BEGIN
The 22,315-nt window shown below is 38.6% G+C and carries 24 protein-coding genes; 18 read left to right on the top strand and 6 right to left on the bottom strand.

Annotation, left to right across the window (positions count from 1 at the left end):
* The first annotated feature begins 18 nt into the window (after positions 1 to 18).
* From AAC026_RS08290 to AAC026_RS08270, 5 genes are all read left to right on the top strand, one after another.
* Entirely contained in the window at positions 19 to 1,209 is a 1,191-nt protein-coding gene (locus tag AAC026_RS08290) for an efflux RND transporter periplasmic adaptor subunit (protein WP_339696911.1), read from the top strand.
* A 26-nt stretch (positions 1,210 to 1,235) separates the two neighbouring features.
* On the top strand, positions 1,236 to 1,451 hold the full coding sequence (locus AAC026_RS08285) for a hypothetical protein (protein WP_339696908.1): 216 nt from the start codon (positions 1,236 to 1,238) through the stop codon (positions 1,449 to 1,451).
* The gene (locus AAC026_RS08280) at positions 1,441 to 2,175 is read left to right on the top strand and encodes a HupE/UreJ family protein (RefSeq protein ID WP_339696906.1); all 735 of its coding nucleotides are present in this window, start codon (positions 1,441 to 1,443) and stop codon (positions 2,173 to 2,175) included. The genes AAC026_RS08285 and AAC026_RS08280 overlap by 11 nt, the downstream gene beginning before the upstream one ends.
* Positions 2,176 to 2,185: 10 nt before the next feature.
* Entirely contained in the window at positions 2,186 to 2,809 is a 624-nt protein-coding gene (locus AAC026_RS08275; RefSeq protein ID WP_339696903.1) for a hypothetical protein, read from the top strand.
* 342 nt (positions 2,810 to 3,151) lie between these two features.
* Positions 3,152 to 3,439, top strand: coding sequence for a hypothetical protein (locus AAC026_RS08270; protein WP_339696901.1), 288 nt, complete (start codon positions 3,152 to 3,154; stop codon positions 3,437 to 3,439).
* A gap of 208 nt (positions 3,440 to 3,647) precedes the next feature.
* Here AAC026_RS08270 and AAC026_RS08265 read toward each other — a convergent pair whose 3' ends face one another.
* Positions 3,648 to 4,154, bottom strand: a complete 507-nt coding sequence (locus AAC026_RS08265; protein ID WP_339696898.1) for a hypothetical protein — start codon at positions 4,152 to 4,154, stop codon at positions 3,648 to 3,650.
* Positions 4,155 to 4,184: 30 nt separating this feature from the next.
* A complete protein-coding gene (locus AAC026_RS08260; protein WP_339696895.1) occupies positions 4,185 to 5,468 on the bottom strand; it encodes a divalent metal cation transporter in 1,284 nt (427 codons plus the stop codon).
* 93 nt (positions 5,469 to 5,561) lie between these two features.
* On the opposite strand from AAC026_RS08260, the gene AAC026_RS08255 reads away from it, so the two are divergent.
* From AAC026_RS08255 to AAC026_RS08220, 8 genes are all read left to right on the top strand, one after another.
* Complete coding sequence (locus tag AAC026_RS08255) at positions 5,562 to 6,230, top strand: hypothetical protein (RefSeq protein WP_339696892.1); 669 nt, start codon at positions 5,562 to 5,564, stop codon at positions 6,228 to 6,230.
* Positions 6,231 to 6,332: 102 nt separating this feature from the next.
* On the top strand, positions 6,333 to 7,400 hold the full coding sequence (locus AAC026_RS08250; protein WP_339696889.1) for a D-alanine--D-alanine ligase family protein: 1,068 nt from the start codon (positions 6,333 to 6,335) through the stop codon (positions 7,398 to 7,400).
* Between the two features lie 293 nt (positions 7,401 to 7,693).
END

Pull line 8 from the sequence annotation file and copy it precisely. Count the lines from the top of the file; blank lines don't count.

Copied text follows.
* The gene (locus AAC026_RS08280) at positions 1,441 to 2,175 is read left to right on the top strand and encodes a HupE/UreJ family protein (RefSeq protein ID WP_339696906.1); all 735 of its coding nucleotides are present in this window, start codon (positions 1,441 to 1,443) and stop codon (positions 2,173 to 2,175) included. The genes AAC026_RS08285 and AAC026_RS08280 overlap by 11 nt, the downstream gene beginning before the upstream one ends.